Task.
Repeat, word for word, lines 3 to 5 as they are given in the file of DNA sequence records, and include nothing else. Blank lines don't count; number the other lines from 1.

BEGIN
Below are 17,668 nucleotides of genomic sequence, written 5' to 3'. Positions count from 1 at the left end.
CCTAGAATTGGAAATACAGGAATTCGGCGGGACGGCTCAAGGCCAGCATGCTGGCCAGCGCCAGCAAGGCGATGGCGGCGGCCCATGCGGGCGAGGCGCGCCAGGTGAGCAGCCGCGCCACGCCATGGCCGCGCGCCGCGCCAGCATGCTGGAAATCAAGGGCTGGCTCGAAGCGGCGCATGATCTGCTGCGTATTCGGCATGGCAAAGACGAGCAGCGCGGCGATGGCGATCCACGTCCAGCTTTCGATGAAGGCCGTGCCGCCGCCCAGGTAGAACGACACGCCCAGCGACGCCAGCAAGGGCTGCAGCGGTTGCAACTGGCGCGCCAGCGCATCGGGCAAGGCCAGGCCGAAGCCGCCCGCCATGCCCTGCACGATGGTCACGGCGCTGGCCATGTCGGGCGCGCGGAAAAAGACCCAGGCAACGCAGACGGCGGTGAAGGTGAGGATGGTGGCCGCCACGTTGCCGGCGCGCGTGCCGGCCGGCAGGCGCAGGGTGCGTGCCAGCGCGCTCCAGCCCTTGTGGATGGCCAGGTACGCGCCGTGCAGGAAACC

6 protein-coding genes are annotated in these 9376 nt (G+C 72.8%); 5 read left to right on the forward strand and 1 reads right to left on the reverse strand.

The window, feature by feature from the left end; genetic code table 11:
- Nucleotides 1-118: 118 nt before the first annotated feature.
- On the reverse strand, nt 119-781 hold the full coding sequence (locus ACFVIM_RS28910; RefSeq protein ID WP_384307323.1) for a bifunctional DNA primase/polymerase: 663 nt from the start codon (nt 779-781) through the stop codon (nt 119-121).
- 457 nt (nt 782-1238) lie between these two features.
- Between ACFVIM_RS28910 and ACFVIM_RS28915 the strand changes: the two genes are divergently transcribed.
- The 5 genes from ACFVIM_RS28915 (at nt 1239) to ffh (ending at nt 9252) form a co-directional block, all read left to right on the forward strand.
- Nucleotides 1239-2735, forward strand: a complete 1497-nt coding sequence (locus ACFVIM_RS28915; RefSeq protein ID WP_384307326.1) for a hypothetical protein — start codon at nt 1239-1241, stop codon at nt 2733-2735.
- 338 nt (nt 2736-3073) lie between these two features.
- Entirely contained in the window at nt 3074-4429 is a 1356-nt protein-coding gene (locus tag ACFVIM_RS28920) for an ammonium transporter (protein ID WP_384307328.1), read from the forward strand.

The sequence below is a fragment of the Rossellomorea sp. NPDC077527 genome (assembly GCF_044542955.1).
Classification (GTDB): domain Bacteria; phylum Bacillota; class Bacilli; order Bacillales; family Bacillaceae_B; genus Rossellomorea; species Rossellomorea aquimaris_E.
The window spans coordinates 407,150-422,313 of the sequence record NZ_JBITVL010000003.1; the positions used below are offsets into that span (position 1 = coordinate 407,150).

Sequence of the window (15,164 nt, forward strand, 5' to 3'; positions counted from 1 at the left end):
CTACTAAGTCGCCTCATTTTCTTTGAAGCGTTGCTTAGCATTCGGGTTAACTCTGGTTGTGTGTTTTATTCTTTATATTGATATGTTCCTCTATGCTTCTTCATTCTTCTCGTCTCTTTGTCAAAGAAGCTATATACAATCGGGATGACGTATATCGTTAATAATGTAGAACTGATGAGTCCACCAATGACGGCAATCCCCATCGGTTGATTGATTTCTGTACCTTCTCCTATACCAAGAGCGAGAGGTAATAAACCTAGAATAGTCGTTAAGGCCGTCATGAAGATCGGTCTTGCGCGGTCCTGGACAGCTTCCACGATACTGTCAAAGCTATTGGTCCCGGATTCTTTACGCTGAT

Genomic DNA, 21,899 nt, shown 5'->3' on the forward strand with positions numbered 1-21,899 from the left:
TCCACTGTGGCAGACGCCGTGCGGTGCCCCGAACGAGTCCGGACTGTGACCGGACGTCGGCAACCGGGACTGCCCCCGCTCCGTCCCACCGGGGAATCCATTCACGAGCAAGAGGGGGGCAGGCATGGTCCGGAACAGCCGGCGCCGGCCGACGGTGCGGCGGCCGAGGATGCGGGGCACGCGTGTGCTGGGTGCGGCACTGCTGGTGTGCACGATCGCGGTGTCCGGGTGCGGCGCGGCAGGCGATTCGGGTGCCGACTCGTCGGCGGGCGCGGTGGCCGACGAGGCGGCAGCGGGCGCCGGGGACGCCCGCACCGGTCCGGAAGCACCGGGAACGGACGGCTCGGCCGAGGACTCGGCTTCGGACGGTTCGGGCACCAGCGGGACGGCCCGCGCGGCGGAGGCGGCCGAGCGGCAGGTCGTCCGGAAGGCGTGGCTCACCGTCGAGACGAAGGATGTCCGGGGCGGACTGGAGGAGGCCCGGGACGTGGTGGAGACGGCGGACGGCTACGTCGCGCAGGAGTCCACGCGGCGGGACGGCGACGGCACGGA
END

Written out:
6 protein-coding genes are annotated in these 9376 nt (G+C 72.8%); 5 read left to right on the forward strand and 1 reads right to left on the reverse strand.

The window, feature by feature from the left end; genetic code table 11:
- Nucleotides 1-118: 118 nt before the first annotated feature.